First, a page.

Discrete periodic signals
Consider signals of the form x: DiscreteTime → Reals, where the set DiscreteTime = Integers provides indices for samples of the signal. Such signals are called discrete-time signals. A discrete-time signal is periodic if there is a non-zero integer p ∈ DiscreteTime such that for all n ∈ DiscreteTime,
x(n + p) = x(n).
Note that, somewhat counterintuitively, not all sinusoidal discrete-time signals are periodic. Consider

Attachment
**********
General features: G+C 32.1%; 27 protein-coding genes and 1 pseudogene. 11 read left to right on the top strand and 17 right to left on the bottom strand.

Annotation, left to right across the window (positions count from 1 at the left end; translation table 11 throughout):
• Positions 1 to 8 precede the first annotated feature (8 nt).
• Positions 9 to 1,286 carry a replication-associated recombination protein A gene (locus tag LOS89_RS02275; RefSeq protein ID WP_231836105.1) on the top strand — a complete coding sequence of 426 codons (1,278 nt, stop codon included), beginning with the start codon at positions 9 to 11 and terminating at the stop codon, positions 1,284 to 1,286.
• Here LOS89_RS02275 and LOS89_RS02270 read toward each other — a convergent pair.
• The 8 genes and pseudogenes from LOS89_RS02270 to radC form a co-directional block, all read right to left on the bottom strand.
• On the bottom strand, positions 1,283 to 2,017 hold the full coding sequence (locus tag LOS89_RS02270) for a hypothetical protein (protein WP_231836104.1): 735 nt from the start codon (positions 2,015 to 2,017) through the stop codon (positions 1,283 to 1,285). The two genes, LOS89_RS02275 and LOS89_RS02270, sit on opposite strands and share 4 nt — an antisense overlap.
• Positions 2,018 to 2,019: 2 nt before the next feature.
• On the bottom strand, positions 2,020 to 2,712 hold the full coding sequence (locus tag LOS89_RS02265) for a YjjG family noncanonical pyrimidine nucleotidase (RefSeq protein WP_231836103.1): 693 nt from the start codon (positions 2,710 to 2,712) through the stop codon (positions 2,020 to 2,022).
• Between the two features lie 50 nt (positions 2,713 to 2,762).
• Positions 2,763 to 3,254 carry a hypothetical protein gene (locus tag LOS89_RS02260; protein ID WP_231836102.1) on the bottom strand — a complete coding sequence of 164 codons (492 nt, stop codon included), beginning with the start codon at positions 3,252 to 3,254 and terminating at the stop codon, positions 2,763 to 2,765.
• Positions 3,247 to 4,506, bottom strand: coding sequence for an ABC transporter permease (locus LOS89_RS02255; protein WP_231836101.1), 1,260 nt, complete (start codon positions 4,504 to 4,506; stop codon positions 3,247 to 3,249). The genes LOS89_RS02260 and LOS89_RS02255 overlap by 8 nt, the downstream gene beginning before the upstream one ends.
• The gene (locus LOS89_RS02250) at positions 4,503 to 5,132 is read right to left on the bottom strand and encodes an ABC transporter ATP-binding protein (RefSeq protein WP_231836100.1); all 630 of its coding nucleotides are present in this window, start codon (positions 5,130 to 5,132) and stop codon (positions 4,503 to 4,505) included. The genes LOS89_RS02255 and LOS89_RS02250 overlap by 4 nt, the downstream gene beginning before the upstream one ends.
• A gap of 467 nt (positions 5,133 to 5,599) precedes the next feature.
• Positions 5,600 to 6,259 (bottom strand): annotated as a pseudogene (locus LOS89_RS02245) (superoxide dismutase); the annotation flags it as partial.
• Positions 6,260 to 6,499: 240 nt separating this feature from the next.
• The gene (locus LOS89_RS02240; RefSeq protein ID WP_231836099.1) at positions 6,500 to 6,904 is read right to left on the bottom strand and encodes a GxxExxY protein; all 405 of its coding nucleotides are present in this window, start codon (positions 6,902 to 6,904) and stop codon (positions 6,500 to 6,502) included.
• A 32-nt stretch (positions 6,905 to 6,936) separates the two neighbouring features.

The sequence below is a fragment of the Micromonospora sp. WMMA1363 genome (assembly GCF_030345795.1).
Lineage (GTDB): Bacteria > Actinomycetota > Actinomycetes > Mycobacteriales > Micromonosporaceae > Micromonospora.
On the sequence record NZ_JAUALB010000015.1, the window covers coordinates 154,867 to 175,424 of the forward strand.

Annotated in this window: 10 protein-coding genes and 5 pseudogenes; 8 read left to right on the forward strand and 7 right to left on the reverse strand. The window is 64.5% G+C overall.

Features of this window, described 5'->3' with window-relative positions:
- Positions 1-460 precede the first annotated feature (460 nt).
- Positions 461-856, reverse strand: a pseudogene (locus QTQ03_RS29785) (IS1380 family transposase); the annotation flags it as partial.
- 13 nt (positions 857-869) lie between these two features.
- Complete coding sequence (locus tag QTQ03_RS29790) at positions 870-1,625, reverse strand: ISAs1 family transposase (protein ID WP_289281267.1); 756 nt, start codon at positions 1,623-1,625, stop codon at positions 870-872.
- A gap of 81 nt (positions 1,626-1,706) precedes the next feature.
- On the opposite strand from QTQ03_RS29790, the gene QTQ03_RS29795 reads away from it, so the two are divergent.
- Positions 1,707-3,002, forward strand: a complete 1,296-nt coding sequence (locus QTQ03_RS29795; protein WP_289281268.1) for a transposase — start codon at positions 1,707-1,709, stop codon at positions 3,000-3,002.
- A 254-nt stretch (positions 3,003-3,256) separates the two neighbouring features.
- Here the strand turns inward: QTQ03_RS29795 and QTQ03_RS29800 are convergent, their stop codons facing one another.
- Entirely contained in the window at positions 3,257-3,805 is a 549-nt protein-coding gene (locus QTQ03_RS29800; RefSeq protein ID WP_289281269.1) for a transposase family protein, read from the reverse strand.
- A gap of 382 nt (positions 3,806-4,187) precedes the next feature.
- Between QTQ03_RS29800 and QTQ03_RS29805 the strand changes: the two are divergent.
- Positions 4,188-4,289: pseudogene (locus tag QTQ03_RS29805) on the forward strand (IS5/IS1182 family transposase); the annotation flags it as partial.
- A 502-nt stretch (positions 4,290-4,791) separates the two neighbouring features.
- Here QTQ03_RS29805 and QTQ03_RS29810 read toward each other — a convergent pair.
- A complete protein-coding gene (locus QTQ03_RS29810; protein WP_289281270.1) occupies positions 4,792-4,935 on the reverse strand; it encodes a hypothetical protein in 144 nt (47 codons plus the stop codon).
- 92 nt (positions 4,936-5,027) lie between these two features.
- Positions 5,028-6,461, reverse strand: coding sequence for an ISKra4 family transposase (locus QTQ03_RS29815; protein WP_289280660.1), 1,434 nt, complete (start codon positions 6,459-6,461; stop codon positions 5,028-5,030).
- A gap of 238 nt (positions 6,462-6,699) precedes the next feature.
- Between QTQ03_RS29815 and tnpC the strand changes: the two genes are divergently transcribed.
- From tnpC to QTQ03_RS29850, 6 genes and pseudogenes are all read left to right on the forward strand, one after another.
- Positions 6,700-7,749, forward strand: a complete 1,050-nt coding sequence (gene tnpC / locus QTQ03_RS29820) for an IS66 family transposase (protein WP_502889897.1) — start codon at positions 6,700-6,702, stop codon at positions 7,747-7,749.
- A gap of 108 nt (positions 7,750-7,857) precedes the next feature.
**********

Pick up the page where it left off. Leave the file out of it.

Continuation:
x(n) = cos(2π f n).
For this to be periodic, we must be able to find a non-zero integer p such that for all integers n,
x(n + p) = cos(2π f n + 2π f p) = cos(2π f n) = x(n).
This can be true only if (2π f p) is a multiple of 2π . I.e., if there is some integer m such that
2π f p = 2π m.
Dividing both sides by 2π p, we see that this signal is periodic only if we can find nonzero integers p and m such that
f = m/p.
In other words, f must be rational. Only if f is rational is this signal periodic.